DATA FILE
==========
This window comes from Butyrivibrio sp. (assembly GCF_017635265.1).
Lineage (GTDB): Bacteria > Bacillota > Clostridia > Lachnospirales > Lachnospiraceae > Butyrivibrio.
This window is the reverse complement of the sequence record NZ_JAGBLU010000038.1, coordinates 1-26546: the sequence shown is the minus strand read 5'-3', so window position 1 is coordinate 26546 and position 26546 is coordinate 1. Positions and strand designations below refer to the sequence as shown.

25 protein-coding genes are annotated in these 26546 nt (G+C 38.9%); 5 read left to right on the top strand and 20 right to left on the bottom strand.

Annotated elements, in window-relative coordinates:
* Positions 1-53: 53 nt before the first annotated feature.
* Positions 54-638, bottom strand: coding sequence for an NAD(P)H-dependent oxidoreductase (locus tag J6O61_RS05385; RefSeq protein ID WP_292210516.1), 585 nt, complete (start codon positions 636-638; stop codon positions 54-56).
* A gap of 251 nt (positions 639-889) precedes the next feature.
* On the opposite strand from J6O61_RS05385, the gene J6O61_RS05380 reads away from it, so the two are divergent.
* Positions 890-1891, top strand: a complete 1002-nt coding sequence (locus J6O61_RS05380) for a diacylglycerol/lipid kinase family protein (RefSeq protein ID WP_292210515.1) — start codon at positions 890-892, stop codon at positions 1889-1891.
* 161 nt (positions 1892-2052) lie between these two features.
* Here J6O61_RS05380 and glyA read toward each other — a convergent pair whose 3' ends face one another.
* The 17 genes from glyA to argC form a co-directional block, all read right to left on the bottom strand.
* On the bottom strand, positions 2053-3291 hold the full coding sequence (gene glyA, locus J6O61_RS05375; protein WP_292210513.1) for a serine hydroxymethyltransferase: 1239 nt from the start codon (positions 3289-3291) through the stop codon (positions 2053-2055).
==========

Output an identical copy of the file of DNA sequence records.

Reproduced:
This window comes from Butyrivibrio sp. (assembly GCF_017635265.1).
Lineage (GTDB): Bacteria > Bacillota > Clostridia > Lachnospirales > Lachnospiraceae > Butyrivibrio.
This window is the reverse complement of the sequence record NZ_JAGBLU010000038.1, coordinates 1-26546: the sequence shown is the minus strand read 5'-3', so window position 1 is coordinate 26546 and position 26546 is coordinate 1. Positions and strand designations below refer to the sequence as shown.

25 protein-coding genes are annotated in these 26546 nt (G+C 38.9%); 5 read left to right on the top strand and 20 right to left on the bottom strand.

Annotated elements, in window-relative coordinates:
* Positions 1-53: 53 nt before the first annotated feature.
* Positions 54-638, bottom strand: coding sequence for an NAD(P)H-dependent oxidoreductase (locus tag J6O61_RS05385; RefSeq protein ID WP_292210516.1), 585 nt, complete (start codon positions 636-638; stop codon positions 54-56).
* A gap of 251 nt (positions 639-889) precedes the next feature.
* On the opposite strand from J6O61_RS05385, the gene J6O61_RS05380 reads away from it, so the two are divergent.
* Positions 890-1891, top strand: a complete 1002-nt coding sequence (locus J6O61_RS05380) for a diacylglycerol/lipid kinase family protein (RefSeq protein ID WP_292210515.1) — start codon at positions 890-892, stop codon at positions 1889-1891.
* 161 nt (positions 1892-2052) lie between these two features.
* Here J6O61_RS05380 and glyA read toward each other — a convergent pair whose 3' ends face one another.
* The 17 genes from glyA to argC form a co-directional block, all read right to left on the bottom strand.
* On the bottom strand, positions 2053-3291 hold the full coding sequence (gene glyA, locus J6O61_RS05375; protein WP_292210513.1) for a serine hydroxymethyltransferase: 1239 nt from the start codon (positions 3289-3291) through the stop codon (positions 2053-2055).